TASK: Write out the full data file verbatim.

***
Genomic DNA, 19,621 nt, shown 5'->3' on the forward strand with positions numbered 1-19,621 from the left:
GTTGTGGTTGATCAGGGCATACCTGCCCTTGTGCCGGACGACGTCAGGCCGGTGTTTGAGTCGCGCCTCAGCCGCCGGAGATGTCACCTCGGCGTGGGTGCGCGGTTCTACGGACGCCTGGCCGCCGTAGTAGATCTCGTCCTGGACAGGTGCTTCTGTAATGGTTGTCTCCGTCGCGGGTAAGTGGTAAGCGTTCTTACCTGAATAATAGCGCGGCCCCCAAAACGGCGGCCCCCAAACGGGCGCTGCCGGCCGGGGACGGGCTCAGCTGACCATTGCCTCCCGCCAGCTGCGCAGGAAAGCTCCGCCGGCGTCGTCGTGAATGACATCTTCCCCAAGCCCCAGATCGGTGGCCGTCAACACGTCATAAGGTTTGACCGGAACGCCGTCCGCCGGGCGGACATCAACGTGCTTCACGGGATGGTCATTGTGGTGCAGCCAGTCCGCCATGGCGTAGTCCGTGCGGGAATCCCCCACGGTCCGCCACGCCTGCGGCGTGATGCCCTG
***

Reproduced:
Genomic DNA, 19,621 nt, shown 5'->3' on the forward strand with positions numbered 1-19,621 from the left:
GTTGTGGTTGATCAGGGCATACCTGCCCTTGTGCCGGACGACGTCAGGCCGGTGTTTGAGTCGCGCCTCAGCCGCCGGAGATGTCACCTCGGCGTGGGTGCGCGGTTCTACGGACGCCTGGCCGCCGTAGTAGATCTCGTCCTGGACAGGTGCTTCTGTAATGGTTGTCTCCGTCGCGGGTAAGTGGTAAGCGTTCTTACCTGAATAATAGCGCGGCCCCCAAAACGGCGGCCCCCAAACGGGCGCTGCCGGCCGGGGACGGGCTCAGCTGACCATTGCCTCCCGCCAGCTGCGCAGGAAAGCTCCGCCGGCGTCGTCGTGAATGACATCTTCCCCAAGCCCCAGATCGGTGGCCGTCAACACGTCATAAGGTTTGACCGGAACGCCGTCCGCCGGGCGGACATCAACGTGCTTCACGGGATGGTCATTGTGGTGCAGCCAGTCCGCCATGGCGTAGTCCGTGCGGGAATCCCCCACGGTCCGCCACGCCTGCGGCGTGATGCCCTG